The 1920’s Klan was spawned by the notoriously racist 1915 D.W. Griffith film “Birth of a Nation”. The movie was very popular, and it sparked well publicized protests across the country over its insidious racism and its positive portrayal of the Klan. Here’s the infamous scene of the knights of the Klan riding to protect southern white women from a horde of black union army veterans. Dunn could hardly have been unaware of this controversy, or of the original Klan’s role in lynchings and terrorism against Blacks, or of what it meant to be a leader of the new Klan.

Newly promoted Vice President pleased with President’s leadership

As he should be. Diane Dietz has the report from VP for Everything Roger Thompson, on UO’s class of 2020 here. It’s mostly good news, and for once there’s no BS about how students come to UO for the winning Duck football team and our big-time sports party-school brand. And take note, freshmen. You’re the class of 2020, not 2021, so take 4 classes, not 3.

Duck athletes to sport officially authorized diversity apparel

You can’t make this shit up. Coach Dana Altman berates his players about their #BlackLivesMatter protest, AD Rob Mullens has a policy allowing athletes to be kicked out for failing one piss test for *legal* pot smoking, former cop Tom Hart is paid to monitor how players use social media and PF flack Craig Pintens regulates which Duck is “made available” for what sort of interview – and #BlackLivesMatter is not on his list.

But it’s all OK. The athletic department supports diversity, so long as they can control it. They’re now distributing an officially approved line of “diversity apparel” to their athletes:


KEZI has the story here:

EUGENE, Ore. – University of Oregon student athletes will be sporting new attire this season…on the field and around campus. And if it gets you talking, that’s actually what the initiative aims to do.

BEOREGON is an initiative two years in the making and it comes at a very appropriate time with the current political climate. The objective is to spark a conversation about the atmosphere of inclusion for all demographics including race, sexuality, religion and more.

Athletic officials say BEOREGON is a “call to action for all ducks to be their most authentic selves.” It was first introduced at the student-athlete kickoff event for the 2016 academic year this past Sunday at Jane Sanders Stadium …

Dana Altman, on the other hand, wants his “fine young men” to toe the line:

12/10/2014: Coach Dana Altman thinks National Anthem is the wrong time to protest racism

Our fool of a basketball coach thinks he owns those players. They shouldn’t protest when he’s trying to collect his $2M paycheck, off their free labor. Fortunately we’ve still got people who hear someone sing “O’er the land of the free, and the home of the brave” and actually understand what it means.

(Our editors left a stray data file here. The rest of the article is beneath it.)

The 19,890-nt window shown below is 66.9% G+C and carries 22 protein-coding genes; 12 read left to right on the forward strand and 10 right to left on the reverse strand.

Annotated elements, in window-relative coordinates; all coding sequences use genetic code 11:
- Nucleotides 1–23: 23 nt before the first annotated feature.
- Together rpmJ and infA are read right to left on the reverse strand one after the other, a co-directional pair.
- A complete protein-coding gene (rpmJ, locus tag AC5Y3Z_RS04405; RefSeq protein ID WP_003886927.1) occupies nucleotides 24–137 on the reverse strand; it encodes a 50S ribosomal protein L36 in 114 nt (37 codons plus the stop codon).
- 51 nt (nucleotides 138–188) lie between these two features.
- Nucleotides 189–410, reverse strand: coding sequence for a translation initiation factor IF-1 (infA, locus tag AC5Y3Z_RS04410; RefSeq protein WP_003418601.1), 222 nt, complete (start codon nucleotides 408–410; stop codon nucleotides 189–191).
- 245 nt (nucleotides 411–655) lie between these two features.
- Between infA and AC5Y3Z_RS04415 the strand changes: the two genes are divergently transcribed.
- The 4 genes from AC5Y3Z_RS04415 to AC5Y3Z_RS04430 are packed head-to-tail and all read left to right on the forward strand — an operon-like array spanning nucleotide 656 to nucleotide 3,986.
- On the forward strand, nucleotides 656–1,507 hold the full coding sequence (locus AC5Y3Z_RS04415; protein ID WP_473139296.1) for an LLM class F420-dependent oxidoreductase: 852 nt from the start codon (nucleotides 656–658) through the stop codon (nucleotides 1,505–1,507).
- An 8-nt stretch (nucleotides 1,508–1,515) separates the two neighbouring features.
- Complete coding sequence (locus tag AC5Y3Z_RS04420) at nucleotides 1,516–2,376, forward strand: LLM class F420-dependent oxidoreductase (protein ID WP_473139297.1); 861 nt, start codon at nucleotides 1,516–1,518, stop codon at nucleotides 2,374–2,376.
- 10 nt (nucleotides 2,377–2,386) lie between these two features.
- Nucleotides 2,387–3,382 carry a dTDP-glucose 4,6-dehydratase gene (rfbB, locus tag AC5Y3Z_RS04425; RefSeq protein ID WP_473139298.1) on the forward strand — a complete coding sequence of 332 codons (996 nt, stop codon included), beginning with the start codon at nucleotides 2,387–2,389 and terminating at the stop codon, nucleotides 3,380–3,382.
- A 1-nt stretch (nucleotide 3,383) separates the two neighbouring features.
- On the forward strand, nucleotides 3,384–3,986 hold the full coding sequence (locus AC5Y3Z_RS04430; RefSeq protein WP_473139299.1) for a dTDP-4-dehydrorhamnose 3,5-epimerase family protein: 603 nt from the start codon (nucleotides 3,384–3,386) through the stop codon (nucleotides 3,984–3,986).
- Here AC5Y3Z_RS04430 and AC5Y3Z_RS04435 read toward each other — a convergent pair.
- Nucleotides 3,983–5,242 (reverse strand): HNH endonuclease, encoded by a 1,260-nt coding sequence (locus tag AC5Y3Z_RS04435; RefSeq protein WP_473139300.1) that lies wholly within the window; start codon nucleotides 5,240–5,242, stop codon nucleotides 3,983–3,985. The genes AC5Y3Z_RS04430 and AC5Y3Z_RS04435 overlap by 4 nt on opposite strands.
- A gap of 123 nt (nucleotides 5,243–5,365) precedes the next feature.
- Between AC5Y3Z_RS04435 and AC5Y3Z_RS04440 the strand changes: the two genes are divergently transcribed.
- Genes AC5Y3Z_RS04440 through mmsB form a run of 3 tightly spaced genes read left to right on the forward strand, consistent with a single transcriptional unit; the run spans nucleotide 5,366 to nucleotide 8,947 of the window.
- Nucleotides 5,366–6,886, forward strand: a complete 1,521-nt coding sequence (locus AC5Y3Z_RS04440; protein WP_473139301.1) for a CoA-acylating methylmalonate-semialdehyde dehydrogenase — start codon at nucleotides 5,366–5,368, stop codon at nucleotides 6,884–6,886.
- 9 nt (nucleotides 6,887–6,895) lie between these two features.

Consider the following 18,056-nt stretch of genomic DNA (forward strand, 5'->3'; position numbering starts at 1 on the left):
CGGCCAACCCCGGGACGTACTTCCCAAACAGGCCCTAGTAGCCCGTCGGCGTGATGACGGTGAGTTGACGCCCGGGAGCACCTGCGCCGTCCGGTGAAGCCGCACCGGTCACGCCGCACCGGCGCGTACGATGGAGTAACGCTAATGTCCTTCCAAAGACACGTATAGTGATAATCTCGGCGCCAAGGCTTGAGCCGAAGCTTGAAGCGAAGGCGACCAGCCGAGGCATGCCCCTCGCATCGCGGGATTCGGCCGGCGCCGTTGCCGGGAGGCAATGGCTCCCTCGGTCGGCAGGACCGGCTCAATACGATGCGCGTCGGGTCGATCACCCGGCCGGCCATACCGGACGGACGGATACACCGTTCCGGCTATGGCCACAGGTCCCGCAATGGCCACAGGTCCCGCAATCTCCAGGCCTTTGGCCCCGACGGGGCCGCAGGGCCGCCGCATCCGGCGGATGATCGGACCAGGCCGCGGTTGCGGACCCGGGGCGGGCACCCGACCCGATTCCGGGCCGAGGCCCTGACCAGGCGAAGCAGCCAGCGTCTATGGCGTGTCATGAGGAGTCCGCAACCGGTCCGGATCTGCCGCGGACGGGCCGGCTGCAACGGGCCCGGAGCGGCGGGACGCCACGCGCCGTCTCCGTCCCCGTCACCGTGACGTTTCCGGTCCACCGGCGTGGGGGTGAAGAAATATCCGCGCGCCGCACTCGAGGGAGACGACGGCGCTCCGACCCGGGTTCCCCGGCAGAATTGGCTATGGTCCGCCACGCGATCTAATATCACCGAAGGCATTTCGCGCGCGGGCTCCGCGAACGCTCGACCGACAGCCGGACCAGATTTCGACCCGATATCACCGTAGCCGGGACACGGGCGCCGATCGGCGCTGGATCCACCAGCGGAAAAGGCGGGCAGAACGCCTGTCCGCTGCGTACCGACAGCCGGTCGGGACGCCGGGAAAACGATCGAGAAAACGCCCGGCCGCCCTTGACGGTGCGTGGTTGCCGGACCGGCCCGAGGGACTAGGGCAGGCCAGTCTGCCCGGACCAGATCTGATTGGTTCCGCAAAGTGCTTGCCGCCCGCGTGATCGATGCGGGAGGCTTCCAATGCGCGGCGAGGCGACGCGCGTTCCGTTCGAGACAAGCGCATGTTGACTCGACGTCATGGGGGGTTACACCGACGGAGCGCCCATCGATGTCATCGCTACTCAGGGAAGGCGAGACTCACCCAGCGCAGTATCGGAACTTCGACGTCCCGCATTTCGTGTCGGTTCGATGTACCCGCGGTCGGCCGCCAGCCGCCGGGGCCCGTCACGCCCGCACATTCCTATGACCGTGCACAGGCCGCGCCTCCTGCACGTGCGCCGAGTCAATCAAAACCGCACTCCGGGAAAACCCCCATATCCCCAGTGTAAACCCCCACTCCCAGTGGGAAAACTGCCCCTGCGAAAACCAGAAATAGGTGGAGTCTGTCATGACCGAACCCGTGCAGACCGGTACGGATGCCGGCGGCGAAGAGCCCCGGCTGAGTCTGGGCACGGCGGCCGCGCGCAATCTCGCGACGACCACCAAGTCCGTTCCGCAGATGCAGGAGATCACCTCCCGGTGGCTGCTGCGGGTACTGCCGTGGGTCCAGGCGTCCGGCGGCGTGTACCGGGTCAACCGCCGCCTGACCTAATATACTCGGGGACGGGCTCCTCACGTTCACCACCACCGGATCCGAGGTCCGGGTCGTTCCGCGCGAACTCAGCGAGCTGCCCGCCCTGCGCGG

Want to ask the players what they think? No. Duck AD Rob Mullens and his PR guy Craig Pintens have a rule about players talking to reporters without permission, and “Benjamin and Bell have not been made available to comment.”

Screen Shot 2014-12-10 at 11.03.11 PM

Quite a contrast to University of Nebraska President Hank Bounds, who released the following statement, supporting the #BlackLivesMatter protests by his football players:

“I have served in the military. I understand love of country and love of the flag and I know that freedom is not free. Many Nebraskans have expressed their opinions about the actions of our student-athletes on Saturday night. Some are supportive. Some disagree, even passionately so. That all are free to state their opinion is the beauty of living in a country like the United States. The same freedoms that protect their speech also protect our students’ speech – whether they’re kneeling during the national anthem, holding a flag on the field, praying after the game or expressing their opinion during class. All of that speech falls under the same category. All of it is protected by the First Amendment.

“The University of Nebraska’s position on free speech is abundantly clear. As explicitly stated in Board of Regents policy which has been in place for almost a half century: ‘Members of the academic community have the right to extensive latitude in making their opinions known … The public exploration and resolution of differing views can be successful only when groups and individuals discuss the issues in forums where the right to disagree, speak freely and be heard is preserved.’

“Our nation is dealing with difficult issues today, as we have for virtually our entire history. Each of us will react differently. College campuses, as much as any space, must be places where robust, even uncomfortable, debate is welcomed and encouraged. Our students, faculty and staff absolutely enjoy the right to participate in these dialogues in the manner they choose under the First Amendment and Board policy.”

Provost gives union full credit for raises and emphasis on merit

Just kidding, I don’t know why our provost didn’t give United Academics any credit for these raises in this email, sent round today. One of the more unexpected aspects of both this and the 2014 bargaining was that it was the *union* that kept pushing for merit increases, while the administration wanted across the board. The union won. For the record, here’s my final post on the 2015 negotiations: Bargaining XIX: 12:55 AM Friday, and we’ve got a deal. 8% + $650 + a look at equity.

Today’s email:

Dear William,